Thank You Thursday salutes: Michael Kacer, for his quiet ability to yank me from being guest of honor at a pity party. I had a lousy day at work recently…what we refer to at home as a, “terrible, horrible, no good, very bad day.” Yet Michael, a decorated wounded vet, (which he won’t tell you) has described his injuries as “a bad day at work.” Okay self…reality check. Maybe you feel unappreciated by your employer, but the job hasn’t caused you to sacrifice a limb.
A friend first brought Michael to my attention when we were discussing the Warrior Games; think Olympics for wounded soldiers. How can a photo like this not grab your attention?
And no, it wasn’t the missing limb. It was the eyes. What the heck was up with those eyes? I would later find out that since high school, Michael has been a big fan of wearing wild contact lenses during sporting events. I imagine he freaked out more than one competitor…especially the ones which sport the colors of his beloved American football team, the Pittsburg Steelers. Just harmless fun. And yet not everyone gets it. Which is why there’s a video on YouTube of an Australian man ranting that those eyes mean Michael is an alien from outer space. Michael laughed harder than the rest of us about the man’s ravings.
After that first photo, curiosity made me read more and soon I discovered Michael’s the kind of guy who takes life’s challenges and turns them into goals to conquer. Literally.
Michael is approaching one of those anniversaries that most of us will never know personally: his “Alive Day”. The day he ducked the Grim Reaper and kept on living, in spite of what the enemy threw his way. I’ve been learning a lot about him this week as he shares his back story leading up to that event. As a civilian, the closest I ever came to that kind of comradery was working with my State Troopers: the law enforcement community has that same, “we’re in this together, hold on tight” mentality. And yes, I miss it. Michael is sharing some of that with us: from the silly pranks on each other to saluting those who made the ultimate sacrifice. It has to be hard, revisiting that time. I hope he knows those of us reading are a quiet shoulder he can lean on if need be.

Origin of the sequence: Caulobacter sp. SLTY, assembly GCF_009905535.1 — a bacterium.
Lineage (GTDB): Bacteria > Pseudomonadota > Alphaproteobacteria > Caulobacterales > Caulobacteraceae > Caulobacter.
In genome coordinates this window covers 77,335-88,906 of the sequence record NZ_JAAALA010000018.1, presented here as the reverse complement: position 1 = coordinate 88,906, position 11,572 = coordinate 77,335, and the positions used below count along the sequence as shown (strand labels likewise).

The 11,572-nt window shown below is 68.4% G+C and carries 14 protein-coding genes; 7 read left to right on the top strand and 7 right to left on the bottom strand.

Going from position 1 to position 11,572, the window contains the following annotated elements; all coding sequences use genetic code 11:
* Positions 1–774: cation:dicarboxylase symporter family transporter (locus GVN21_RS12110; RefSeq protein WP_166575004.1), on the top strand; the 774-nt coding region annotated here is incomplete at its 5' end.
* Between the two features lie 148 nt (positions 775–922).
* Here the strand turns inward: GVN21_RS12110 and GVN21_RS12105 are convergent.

I recently told him the next time I had a bad day at work, I’d kick my own butt and think of his better attitude. What I admire most is the honesty of his reply, which included the fact that the reality is not being labeled a “hero”. “It’s not about the fame or the fortune. (It’s) About the story being told”. He has a helluva story and he tells it well. I’m looking forward to the next chapter. How could I not admire a guy who portrays such joy in something as simple as a high five?